One of the many hats I wear is serving as a board member of the Boston Blockchain Association. This is an industry group that is dedicated to creating a healthy blockchain ecosystem — first in Boston, then the world.

It’s hard to do blockchain in a vacuum. Even though it’s a technology, all the real work gets done face-to-face — which is why our group meets every week, and holds public Meetups every month. This is where we make the connections to build a vibrant blockchain community.

Building a Blockchain Ecosystem

During a quarterly planning meeting, I realized that what we’ve been building could be drawn as a diagram:

Healthy blockchain ecosystem.
This diagram applies at the local level (your city or region), but it also applies at the national and the global level. For blockchain to thrive, we need the strong cooperation of four partners:


The first need is simply explaining what blockchain is. Those of us who are passionate about this technology need to explain to the world what it can do, from your boss to your co-workers to your parents (feel free to use our report, What is Blockchain?).

The second need is to better educate our students. Most colleges don’t even have a blockchain curriculum yet, much less professors who understand the technology. We need a “roadmap” that teachers can follow, then we need people to “teach the teachers.”

One worthy organization is Blockchain Education Network, which has set up 60 local college chapters around the world. At one of our blockchain events, Erick Pinos and Mel Vera from BEN explained how they empower college students to start their own blockchain clubs by providing them with ready-made training programs, from “Blockchain 101” courses to “Build Your Own Bitcoin Mining Rig” activities.


While a friendly regulatory environment helps (meaning government officials who understand and support the technology), a local government can do a lot to support blockchain, as the state of Wyoming has shown. It hasn’t waited for the national government to get its act together; it has acted now, by creating blockchain-friendly legislation to attract more industry resources and talent.

Because blockchain literally represents the future of money, an investment in the technology now is likely to pay handsome dividends in the future. Take the region of Zug, Switzerland, which made an early investment in blockchain (it was one of the first municipalities to accept payments in bitcoin): it’s now the fastest-growing tech hub in Europe.

Governments around the world would do well to remember: A bitcoin invested is a bitcoin earned.


In his excellent article How New York Become a Tech Town, journalist Steve Lohr tells how New York was playing catch-up to Silicon Valley during the early 2000s. A turning point came when the city (pre-fueled with government and educational support) lured Google to set up a New York office.

New York was playing to one of its strengths: the advertising business. Traditionally centered on Madison Avenue, the ad industry understood it needed to go digital. Google understood it needed a strong advertising infrastructure. Thus a partnership between New York and Google was born.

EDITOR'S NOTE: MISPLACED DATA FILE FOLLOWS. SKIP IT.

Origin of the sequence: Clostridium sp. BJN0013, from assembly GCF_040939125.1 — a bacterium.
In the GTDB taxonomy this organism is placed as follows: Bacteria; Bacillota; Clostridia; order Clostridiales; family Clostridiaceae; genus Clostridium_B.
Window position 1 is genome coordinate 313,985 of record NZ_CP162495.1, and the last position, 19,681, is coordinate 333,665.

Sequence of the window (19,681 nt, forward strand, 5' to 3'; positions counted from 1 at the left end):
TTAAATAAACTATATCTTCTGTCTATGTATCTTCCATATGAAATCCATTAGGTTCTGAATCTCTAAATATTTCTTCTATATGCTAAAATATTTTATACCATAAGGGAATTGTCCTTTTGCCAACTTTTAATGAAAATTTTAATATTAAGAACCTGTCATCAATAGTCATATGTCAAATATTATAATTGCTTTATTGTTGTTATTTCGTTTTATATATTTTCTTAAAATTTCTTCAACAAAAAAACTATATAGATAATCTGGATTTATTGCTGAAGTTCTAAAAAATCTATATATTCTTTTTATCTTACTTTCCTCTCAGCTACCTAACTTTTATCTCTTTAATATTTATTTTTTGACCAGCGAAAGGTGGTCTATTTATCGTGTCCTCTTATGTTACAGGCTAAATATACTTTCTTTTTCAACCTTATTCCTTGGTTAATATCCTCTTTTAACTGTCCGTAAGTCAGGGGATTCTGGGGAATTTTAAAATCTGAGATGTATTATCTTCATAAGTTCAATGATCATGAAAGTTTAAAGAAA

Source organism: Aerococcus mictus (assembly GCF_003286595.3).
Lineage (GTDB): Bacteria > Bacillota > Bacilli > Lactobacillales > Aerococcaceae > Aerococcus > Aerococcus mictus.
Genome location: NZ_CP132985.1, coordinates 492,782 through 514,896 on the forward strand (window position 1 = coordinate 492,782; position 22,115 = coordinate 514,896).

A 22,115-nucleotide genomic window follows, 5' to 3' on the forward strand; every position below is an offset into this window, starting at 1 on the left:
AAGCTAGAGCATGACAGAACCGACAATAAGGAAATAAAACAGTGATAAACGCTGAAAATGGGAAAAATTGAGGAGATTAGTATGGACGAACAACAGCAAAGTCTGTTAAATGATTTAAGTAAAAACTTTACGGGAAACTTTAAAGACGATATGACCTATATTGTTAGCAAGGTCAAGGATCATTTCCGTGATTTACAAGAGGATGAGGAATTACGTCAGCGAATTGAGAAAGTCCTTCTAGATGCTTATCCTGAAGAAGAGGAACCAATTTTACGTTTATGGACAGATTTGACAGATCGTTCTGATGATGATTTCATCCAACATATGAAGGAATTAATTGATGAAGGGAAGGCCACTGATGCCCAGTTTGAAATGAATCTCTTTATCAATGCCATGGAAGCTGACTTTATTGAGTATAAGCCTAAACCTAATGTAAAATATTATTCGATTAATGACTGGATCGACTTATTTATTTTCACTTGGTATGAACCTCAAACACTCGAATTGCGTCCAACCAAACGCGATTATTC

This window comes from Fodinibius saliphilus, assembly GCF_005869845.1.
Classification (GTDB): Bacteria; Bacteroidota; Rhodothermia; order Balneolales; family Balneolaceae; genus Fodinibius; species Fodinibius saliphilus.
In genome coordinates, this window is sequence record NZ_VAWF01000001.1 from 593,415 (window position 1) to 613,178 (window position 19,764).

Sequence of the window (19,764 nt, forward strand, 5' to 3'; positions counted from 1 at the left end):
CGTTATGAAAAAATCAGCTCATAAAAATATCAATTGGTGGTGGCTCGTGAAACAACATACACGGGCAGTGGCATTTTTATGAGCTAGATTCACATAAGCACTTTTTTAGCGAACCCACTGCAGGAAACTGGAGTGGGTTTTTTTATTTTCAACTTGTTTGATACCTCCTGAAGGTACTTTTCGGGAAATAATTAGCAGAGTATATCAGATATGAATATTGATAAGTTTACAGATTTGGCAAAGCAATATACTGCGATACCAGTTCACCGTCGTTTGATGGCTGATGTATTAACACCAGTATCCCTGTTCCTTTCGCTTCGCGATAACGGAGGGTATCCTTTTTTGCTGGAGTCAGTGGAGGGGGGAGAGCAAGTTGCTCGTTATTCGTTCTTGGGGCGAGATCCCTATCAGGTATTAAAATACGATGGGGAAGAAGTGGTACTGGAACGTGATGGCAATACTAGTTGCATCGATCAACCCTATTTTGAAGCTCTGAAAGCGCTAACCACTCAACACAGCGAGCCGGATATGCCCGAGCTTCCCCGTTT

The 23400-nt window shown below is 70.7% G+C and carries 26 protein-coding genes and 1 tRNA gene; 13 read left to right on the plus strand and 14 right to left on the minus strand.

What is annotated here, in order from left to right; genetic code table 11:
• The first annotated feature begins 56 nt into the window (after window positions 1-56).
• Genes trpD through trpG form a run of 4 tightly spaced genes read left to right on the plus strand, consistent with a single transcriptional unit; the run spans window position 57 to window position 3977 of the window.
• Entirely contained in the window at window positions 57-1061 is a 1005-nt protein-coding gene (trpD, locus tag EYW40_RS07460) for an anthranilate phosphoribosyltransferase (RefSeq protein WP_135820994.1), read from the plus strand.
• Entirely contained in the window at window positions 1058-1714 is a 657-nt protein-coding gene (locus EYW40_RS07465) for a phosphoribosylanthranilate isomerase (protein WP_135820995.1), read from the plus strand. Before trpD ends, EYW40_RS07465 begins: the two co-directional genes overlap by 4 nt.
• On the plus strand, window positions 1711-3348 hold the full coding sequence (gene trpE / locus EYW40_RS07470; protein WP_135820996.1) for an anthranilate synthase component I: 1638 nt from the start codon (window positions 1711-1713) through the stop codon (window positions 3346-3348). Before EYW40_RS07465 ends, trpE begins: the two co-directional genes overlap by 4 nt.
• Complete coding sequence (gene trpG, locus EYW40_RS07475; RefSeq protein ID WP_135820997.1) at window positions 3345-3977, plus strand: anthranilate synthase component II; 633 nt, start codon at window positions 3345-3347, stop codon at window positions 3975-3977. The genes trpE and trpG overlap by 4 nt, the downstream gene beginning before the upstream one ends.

But you don’t have to be New York. As I’ve traveled around the world giving talks about this strategy, I always ask the audience, “What strengths does your city have?” There’s always an existing industry that can benefit from blockchain, and it’s the support of those companies that innovators must build.


Finally, a strong blockchain ecosystem needs a strong flow of capital (read: money). This is what enables new companies to try new things. Early investors help fuel the startups and entrepreneurs that help fuel the ecosystem.

This is what we saw during the ICO boom of 2017, as investors poured capital into the blockchain ecosystem, with the hope of getting a rich payout on the value of their “tokens” (which were essentially like shares of a blockchain project). That explosion of capital fueled an explosion of innovation.

Expectations were ahead of reality, and when the innovation failed to materialize as quickly as investors hoped, the market crashed. But smart investors (like you) continued to patiently watch the market, digging through opportunities until they struck gold.

Today, we see more sophisticated investors — angel investors, family offices, even some hedge funds — making bigger investments in blockchain, from seed funding to buying cryptocurrencies. These are paving the way for the big money: institutional investors.

Which Comes First: Chicken or Egg?

Blockchain word made from white blocks.
There’s a strange chicken-or-egg phenomenon at play: investors can’t wait until companies get on board, and government can’t wait until education gets on board. It all works together.

If you’re overwhelmed by this model, remember that it happens in baby steps. In Boston, we’ve been plugging away a little bit at a time on each of these four areas:

  • On the education front, we’ve pulled together professors and students from schools like MIT, Harvard, Boston College, Northeastern, and Babson to share curriculum and best practices.
  • We’ve had fruitful discussions with government officials, building support for blockchain development.
  • We’re lucky to have top-tier blockchain companies like Circle and Algorand headquartered here, as well as financial giants like Fidelity.
  • And we’ve built a strong network of investors, like New England Venture Capital Association and Chain Reaction, which focuses exclusively on blockchain startups.

For blockchain innovators, this is the model to use. For blockchain investors, this is the model to look for. Whether you’re building or finding the cities, regions, and nations that are likely to thrive and prosper in blockchain, it all starts with a healthy ecosystem.

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